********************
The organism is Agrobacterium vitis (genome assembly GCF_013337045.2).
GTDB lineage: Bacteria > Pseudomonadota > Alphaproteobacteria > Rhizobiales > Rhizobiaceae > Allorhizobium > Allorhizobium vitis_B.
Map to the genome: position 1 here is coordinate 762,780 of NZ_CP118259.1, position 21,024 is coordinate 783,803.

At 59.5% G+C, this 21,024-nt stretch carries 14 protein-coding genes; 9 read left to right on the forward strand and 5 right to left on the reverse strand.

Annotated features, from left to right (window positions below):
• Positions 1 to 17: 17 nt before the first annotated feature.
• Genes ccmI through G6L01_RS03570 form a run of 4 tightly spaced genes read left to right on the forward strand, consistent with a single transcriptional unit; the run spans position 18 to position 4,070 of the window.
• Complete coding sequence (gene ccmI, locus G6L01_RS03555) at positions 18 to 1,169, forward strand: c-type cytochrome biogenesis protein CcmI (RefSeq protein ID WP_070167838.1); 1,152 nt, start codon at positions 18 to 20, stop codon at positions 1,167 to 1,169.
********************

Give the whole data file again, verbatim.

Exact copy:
The organism is Agrobacterium vitis (genome assembly GCF_013337045.2).
GTDB lineage: Bacteria > Pseudomonadota > Alphaproteobacteria > Rhizobiales > Rhizobiaceae > Allorhizobium > Allorhizobium vitis_B.
Map to the genome: position 1 here is coordinate 762,780 of NZ_CP118259.1, position 21,024 is coordinate 783,803.

At 59.5% G+C, this 21,024-nt stretch carries 14 protein-coding genes; 9 read left to right on the forward strand and 5 right to left on the reverse strand.

Annotated features, from left to right (window positions below):
• Positions 1 to 17: 17 nt before the first annotated feature.
• Genes ccmI through G6L01_RS03570 form a run of 4 tightly spaced genes read left to right on the forward strand, consistent with a single transcriptional unit; the run spans position 18 to position 4,070 of the window.
• Complete coding sequence (gene ccmI, locus G6L01_RS03555) at positions 18 to 1,169, forward strand: c-type cytochrome biogenesis protein CcmI (RefSeq protein ID WP_070167838.1); 1,152 nt, start codon at positions 18 to 20, stop codon at positions 1,167 to 1,169.